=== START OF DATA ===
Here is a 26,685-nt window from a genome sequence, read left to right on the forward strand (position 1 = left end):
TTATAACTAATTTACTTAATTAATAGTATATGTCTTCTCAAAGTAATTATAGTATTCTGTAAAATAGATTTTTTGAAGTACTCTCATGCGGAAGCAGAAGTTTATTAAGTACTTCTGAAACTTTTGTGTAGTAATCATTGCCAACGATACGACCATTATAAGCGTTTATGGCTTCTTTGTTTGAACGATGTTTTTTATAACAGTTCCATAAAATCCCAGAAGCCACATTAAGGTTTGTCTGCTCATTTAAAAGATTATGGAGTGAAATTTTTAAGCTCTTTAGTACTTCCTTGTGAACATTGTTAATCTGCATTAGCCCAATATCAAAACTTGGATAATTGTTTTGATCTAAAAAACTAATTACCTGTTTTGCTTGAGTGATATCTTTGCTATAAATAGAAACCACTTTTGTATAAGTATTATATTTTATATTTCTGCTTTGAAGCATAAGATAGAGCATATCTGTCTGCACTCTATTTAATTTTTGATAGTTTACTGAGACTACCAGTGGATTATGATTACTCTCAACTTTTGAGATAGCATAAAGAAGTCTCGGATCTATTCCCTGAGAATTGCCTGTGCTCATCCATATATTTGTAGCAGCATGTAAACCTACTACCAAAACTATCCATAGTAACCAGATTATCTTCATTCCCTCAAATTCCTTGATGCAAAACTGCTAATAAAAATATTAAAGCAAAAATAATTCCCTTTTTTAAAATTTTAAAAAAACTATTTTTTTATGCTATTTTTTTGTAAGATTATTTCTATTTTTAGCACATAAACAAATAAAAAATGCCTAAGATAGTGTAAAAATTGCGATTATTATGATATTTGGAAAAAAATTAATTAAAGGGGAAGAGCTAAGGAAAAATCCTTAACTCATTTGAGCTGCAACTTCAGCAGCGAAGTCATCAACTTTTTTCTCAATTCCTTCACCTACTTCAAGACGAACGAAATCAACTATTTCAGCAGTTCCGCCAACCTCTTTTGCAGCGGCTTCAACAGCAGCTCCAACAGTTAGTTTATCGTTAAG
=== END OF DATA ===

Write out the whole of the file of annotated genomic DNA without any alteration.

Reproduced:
Here is a 26,685-nt window from a genome sequence, read left to right on the forward strand (position 1 = left end):
TTATAACTAATTTACTTAATTAATAGTATATGTCTTCTCAAAGTAATTATAGTATTCTGTAAAATAGATTTTTTGAAGTACTCTCATGCGGAAGCAGAAGTTTATTAAGTACTTCTGAAACTTTTGTGTAGTAATCATTGCCAACGATACGACCATTATAAGCGTTTATGGCTTCTTTGTTTGAACGATGTTTTTTATAACAGTTCCATAAAATCCCAGAAGCCACATTAAGGTTTGTCTGCTCATTTAAAAGATTATGGAGTGAAATTTTTAAGCTCTTTAGTACTTCCTTGTGAACATTGTTAATCTGCATTAGCCCAATATCAAAACTTGGATAATTGTTTTGATCTAAAAAACTAATTACCTGTTTTGCTTGAGTGATATCTTTGCTATAAATAGAAACCACTTTTGTATAAGTATTATATTTTATATTTCTGCTTTGAAGCATAAGATAGAGCATATCTGTCTGCACTCTATTTAATTTTTGATAGTTTACTGAGACTACCAGTGGATTATGATTACTCTCAACTTTTGAGATAGCATAAAGAAGTCTCGGATCTATTCCCTGAGAATTGCCTGTGCTCATCCATATATTTGTAGCAGCATGTAAACCTACTACCAAAACTATCCATAGTAACCAGATTATCTTCATTCCCTCAAATTCCTTGATGCAAAACTGCTAATAAAAATATTAAAGCAAAAATAATTCCCTTTTTTAAAATTTTAAAAAAACTATTTTTTTATGCTATTTTTTTGTAAGATTATTTCTATTTTTAGCACATAAACAAATAAAAAATGCCTAAGATAGTGTAAAAATTGCGATTATTATGATATTTGGAAAAAAATTAATTAAAGGGGAAGAGCTAAGGAAAAATCCTTAACTCATTTGAGCTGCAACTTCAGCAGCGAAGTCATCAACTTTTTTCTCAATTCCTTCACCTACTTCAAGACGAACGAAATCAACTATTTCAGCAGTTCCGCCAACCTCTTTTGCAGCGGCTTCAACAGCAGCTCCAACAGTTAGTTTATCGTTAAG